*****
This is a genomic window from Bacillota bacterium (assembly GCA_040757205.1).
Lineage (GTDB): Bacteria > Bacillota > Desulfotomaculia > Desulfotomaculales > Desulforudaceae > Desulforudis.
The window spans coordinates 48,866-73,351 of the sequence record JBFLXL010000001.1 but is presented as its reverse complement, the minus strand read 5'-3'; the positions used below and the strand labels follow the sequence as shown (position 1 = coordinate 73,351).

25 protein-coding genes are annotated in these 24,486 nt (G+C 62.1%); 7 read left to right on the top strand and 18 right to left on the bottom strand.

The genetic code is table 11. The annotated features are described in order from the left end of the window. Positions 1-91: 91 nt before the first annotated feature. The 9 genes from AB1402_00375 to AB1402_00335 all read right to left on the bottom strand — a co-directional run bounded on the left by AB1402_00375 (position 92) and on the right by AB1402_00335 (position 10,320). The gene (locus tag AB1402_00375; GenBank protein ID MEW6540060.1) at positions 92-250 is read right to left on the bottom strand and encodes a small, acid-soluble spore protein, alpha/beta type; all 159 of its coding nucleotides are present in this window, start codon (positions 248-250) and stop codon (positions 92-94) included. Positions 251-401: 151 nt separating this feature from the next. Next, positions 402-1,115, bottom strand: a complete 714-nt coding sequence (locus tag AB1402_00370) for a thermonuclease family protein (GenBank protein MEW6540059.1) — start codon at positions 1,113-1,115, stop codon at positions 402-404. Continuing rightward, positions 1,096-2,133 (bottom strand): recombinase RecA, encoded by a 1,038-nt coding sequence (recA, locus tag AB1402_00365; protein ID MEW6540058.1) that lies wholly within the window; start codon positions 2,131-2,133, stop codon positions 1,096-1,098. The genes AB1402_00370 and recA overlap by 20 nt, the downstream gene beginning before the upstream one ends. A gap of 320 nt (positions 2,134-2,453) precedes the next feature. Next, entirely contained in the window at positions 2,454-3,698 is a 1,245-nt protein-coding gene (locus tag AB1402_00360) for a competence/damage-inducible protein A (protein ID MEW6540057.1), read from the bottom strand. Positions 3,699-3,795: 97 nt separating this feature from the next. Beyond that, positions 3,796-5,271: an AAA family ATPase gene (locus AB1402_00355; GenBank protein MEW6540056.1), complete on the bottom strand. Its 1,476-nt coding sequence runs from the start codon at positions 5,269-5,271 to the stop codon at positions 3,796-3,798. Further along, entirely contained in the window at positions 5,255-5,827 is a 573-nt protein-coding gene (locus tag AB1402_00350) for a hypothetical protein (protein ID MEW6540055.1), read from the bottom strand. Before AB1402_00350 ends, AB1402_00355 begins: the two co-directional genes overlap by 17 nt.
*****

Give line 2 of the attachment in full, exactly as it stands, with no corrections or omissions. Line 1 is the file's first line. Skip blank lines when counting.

Lineage (GTDB): Bacteria > Bacillota > Desulfotomaculia > Desulfotomaculales > Desulforudaceae > Desulforudis.